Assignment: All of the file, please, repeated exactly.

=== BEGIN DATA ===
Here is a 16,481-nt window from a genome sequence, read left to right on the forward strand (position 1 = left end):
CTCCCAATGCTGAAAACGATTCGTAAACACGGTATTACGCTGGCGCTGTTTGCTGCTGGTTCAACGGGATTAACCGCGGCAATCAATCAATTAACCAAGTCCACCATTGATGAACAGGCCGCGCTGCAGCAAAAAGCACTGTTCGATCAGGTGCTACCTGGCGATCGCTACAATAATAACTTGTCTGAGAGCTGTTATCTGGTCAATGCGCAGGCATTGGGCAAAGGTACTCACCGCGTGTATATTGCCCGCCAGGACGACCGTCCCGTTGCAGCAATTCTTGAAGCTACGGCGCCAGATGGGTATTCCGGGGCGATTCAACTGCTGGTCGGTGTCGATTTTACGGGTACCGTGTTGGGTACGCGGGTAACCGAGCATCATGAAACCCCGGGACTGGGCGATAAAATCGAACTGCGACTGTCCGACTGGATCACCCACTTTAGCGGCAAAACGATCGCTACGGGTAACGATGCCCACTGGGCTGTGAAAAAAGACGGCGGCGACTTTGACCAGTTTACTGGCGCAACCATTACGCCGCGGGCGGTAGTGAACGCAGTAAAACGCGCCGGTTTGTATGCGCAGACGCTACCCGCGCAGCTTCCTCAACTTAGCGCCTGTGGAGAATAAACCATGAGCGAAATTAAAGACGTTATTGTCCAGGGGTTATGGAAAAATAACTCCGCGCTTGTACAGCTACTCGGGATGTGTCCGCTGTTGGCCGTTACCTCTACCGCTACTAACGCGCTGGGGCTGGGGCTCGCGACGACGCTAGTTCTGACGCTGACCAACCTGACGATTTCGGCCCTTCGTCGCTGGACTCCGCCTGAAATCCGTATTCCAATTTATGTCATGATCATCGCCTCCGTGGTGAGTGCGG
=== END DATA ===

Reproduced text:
Here is a 16,481-nt window from a genome sequence, read left to right on the forward strand (position 1 = left end):
CTCCCAATGCTGAAAACGATTCGTAAACACGGTATTACGCTGGCGCTGTTTGCTGCTGGTTCAACGGGATTAACCGCGGCAATCAATCAATTAACCAAGTCCACCATTGATGAACAGGCCGCGCTGCAGCAAAAAGCACTGTTCGATCAGGTGCTACCTGGCGATCGCTACAATAATAACTTGTCTGAGAGCTGTTATCTGGTCAATGCGCAGGCATTGGGCAAAGGTACTCACCGCGTGTATATTGCCCGCCAGGACGACCGTCCCGTTGCAGCAATTCTTGAAGCTACGGCGCCAGATGGGTATTCCGGGGCGATTCAACTGCTGGTCGGTGTCGATTTTACGGGTACCGTGTTGGGTACGCGGGTAACCGAGCATCATGAAACCCCGGGACTGGGCGATAAAATCGAACTGCGACTGTCCGACTGGATCACCCACTTTAGCGGCAAAACGATCGCTACGGGTAACGATGCCCACTGGGCTGTGAAAAAAGACGGCGGCGACTTTGACCAGTTTACTGGCGCAACCATTACGCCGCGGGCGGTAGTGAACGCAGTAAAACGCGCCGGTTTGTATGCGCAGACGCTACCCGCGCAGCTTCCTCAACTTAGCGCCTGTGGAGAATAAACCATGAGCGAAATTAAAGACGTTATTGTCCAGGGGTTATGGAAAAATAACTCCGCGCTTGTACAGCTACTCGGGATGTGTCCGCTGTTGGCCGTTACCTCTACCGCTACTAACGCGCTGGGGCTGGGGCTCGCGACGACGCTAGTTCTGACGCTGACCAACCTGACGATTTCGGCCCTTCGTCGCTGGACTCCGCCTGAAATCCGTATTCCAATTTATGTCATGATCATCGCCTCCGTGGTGAGTGCGG